That is one possibility whilst this could be an economical revolution where art covers the 21st century and here is the future for you. I am not saying that the bubble will burst, neither that it exists, but what I want you to understand from this article is that we should learn from history before doing anything in this life. The biggest idiocracy with all of these “investment opportunities” is that many people are risking their life savings as if it was a gamble more than anything. At the same time, the markets have become so volatile that even for the most experienced traders it is difficult to predict. However, there is even the worst category that goes and gets a huge bank loan to invest in this trend. You see, the economical bubble itself is more of a psychological perspective of finance that represents a group of people that are fixated on a specific investment that has only been brought to their attention due to a trend. I believe that many politicians and other people from wall street are using the term in a way to put people off from these investment opportunities. The hope that the world has with these trends is that it can end poverty in the world which would be amazing, but people should not rush into it just because others have become millionaires of these trends. If there is something to be understood from our present society is that people are getting bored quickly and the pace of boredom is usually in correlation with the speed at which technology evolves. Whatever you chose to do invest with caution.”

The Real Story Behind the 17th-Century ‘Tulip Mania’ Financial Crash
by   /  3.16.2020

“In 1636, according to an 1841 account by Scottish author Charles MacKay, the entirety of Dutch society went crazy over exotic tulips. As Mackay wrote in his wildly popular, Memoirs of Extraordinary Popular Delusions and the Madness of Crowds, as prices rose, people got swept up in a speculative fever, spending a year’s salary on rare bulbs in hopes of reselling them for a profit. Mackay dubbed the phenomenon “The Tulipomania.” “A golden bait hung temptingly out before the people, and one after the other, they rushed to the tulip-marts, like flies around a honey-pot,” wrote Mackay. “Nobles, citizens, farmers, mechanics, sea-men, footmen, maid-servants, even chimney-sweeps and old clothes-women, dabbled in tulips.” When the tulip bubble suddenly burst in 1637, Mackay claimed that it wreaked havoc on the Dutch economy.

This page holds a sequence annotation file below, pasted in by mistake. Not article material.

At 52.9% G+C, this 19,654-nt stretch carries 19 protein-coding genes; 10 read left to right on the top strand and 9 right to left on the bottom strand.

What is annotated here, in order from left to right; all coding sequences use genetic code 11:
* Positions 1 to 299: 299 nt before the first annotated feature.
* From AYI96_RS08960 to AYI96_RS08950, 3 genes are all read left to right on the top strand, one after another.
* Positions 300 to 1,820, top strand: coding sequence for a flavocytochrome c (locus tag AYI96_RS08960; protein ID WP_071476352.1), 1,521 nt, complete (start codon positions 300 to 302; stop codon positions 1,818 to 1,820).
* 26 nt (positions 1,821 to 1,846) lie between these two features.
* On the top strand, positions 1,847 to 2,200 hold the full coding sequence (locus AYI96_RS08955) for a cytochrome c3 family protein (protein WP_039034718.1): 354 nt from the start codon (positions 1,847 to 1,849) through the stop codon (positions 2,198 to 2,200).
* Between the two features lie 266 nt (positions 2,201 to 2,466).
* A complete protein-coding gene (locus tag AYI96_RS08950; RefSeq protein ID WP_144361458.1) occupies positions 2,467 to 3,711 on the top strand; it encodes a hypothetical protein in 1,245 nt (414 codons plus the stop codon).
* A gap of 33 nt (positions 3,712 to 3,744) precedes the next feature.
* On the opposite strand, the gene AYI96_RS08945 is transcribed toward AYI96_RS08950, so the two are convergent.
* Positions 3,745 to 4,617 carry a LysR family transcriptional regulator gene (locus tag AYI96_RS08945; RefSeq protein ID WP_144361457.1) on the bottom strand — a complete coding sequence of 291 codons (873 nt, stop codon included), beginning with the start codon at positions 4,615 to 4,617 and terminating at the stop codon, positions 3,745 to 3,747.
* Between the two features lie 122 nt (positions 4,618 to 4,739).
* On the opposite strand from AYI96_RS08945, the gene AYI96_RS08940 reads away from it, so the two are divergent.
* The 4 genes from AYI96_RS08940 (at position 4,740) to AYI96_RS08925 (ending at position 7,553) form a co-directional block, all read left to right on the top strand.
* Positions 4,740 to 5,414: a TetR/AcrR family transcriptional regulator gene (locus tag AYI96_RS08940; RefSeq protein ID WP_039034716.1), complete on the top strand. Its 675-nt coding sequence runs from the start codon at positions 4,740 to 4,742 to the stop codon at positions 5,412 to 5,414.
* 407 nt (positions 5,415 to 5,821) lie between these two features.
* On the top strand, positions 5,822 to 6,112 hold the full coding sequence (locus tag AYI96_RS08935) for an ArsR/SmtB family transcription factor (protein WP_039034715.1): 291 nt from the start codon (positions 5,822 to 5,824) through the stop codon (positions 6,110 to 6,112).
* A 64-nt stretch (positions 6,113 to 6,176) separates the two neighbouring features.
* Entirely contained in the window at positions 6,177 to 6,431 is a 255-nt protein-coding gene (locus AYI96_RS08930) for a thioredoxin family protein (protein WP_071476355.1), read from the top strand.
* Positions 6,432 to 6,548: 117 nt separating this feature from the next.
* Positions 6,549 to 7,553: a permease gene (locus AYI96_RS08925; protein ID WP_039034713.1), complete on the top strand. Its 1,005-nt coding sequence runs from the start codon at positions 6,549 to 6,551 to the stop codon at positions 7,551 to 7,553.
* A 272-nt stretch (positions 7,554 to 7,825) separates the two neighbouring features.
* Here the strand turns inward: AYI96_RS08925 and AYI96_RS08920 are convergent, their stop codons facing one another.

“Tulip price index from 1636-1637. The values of this index were compiled by Earl A. Thompson in Thompson, Earl (2007), “The Tulipmania: Fact or artifact?”

“Many who, for a brief season, had emerged from the humbler walks of life, were cast back into their original obscurity,” wrote Mackay. “Substantial merchants were reduced almost to beggary, and many a representative of a noble line saw the fortunes of his house ruined beyond redemption.” But according to historian Anne Goldgar, Mackay’s tales of huge fortunes lost and distraught people drowning themselves in canals are more fiction than fact. Goldgar, a professor of early modern history at King’s College London and author of Tulipmania: Money, Honor and Knowledge in the Dutch Golden Age, understands why Mackay’s myth-making has endured. “It’s a great story and the reason why it’s a great story is that it makes people look stupid,” says Goldgar, who laments that even a serious economist like John Kenneth Galbraith parroted Mackay’s account in A Short History of Financial Euphoria.